The SQSR may communicate with the speech translation server via a variety of mechanisms including an IP-based socket address or via a Microsoft .NET service, making the translation services of widely available via the Internet to any application that wishes to use them.
The packet can then be processed locally at the speech translation server to convert it from digitized speech into text or, alternatively, it may be processed by a remote system. If the digitized speech is being transcribed by human transcribers, this can be accomplished by sending the digitized speech to one or more transcriber systems where human transcribers can hear the speech, for example via headphones or speakers, and transcribe the information by typing the text into their system, so that the text is then sent back to the speech translation server (or alternatively, directly to the query server or to the SQSR), all within a matter of seconds (preferably less than 10 seconds after the user has finished speaking the query). To speed up processing, the speech query can be and typically is preferably broken up into a stream of packets and passed to the transcriber, without interruption, as it is being spoken by the user, thereby allowing for reduced latency in the system. Preferably, there are many more transcribers available in the system than there are instantaneous queries so that delays are not induced into the system. In the case of an overflow of queries, a form of flow control may be utilized by telling some callers that they must hold on the line for an available transcriber (which might be described to the caller as holding for an operator or agent). Preferably, the speech translation server maintains a database of all transcribers that are currently logged-in and available to perform the service of transcription using a transcription software application on their transcription system. Alternatively, this function of tracking the availability of transcribers might be located on a remote system and/or might be implemented using a distributed mechanism among transcriber systems (for example, using P2P mechanisms).
The speech translation server may feed continuous sequential speech phrases from various and different sources (e.g. users) to any given transcriber. Hence, the transcriber is sequentially transcribing, in rapid succession, speech messages from various speakers and creating separate text packets that are associated with each speech message.
Once the query is in digital text form, it is provided to the query server. The text entry features of cellular telephones can also be used to enter a query in digital text form allowing users to submit queries textually from telephones.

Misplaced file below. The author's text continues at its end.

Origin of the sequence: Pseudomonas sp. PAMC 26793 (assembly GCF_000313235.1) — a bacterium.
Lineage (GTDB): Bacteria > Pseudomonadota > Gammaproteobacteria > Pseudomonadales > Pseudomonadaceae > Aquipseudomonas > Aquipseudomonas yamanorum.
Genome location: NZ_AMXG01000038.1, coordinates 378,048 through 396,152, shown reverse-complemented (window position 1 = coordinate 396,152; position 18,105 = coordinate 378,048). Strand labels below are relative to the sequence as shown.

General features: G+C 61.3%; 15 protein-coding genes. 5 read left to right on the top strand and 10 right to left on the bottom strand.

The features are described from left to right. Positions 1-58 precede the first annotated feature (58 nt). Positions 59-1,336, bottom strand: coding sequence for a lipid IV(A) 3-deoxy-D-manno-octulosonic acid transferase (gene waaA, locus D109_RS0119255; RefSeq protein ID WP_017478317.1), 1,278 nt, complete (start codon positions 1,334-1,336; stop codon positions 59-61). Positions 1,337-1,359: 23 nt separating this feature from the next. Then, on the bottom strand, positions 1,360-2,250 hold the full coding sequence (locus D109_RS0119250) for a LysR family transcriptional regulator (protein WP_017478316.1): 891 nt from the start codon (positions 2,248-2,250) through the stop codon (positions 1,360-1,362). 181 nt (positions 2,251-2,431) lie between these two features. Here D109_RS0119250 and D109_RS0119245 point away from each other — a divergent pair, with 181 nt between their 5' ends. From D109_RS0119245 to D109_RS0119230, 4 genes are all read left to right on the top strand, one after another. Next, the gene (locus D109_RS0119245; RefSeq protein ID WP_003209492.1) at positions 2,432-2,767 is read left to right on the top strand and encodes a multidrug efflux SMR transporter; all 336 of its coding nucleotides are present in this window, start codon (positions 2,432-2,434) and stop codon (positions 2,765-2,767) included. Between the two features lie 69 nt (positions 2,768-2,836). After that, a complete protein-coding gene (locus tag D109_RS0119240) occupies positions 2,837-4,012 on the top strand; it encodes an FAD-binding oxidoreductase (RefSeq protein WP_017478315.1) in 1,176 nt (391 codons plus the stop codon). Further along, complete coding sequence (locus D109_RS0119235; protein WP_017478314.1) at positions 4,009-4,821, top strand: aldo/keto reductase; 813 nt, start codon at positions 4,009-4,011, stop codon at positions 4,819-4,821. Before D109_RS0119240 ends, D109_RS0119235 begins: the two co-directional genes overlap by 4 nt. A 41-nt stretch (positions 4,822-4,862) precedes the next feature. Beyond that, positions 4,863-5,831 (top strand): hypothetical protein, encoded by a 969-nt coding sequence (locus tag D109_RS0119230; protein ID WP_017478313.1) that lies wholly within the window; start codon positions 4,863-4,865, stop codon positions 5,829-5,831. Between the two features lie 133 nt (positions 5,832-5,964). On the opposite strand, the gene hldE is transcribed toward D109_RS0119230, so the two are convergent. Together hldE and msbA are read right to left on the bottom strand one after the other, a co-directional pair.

When a user accesses the search system utilizing a voice device, in one embodiment the interface is an automated operator presenting an audio script that may include an introductory phrase indicating that the user has reached the search system. The automated operator will the present a phrase requesting that the user state their query in order to receive 222 the query. In one embodiment, a speech-to-text engine may convert the spoken query to digital text to form a digital text version of the query. A text-to-speech engine converts the digital text version of the query to a confirmation audio version of the digital text version of the query. The automated operator will then present the audio version of the digital text version of the query to the user and request that the user confirm that the audio version of the digital text version of the query conforms to the user's desired request. In one version the automated operator presents a script phrase to the user requesting that the user confirm that the audio version of the digital text version of the query conforms to the user's actual query by stating “yes” if the audio text version is correct or stating “no” if the audio version is incorrect. Alternatively, if the user has accessed the search service using a touch tone phone, the automated operator may request that the user press “1” on their phone if the audio text version is correct and press “2” if the audio version is incorrect. Other alternative methods of confirming that the user's query has been correctly been converted to a digital text version may also be utilized within the scope of the disclosure. If the user indicates that the digital text version of the query is incorrect, the automated operator may present the request to speak the query again and repeat the above described process. Alternatively, upon receiving an indication that the audio version of the digital text version of the query is incorrect the automated operator may transfer the call to a live operator or transcriber.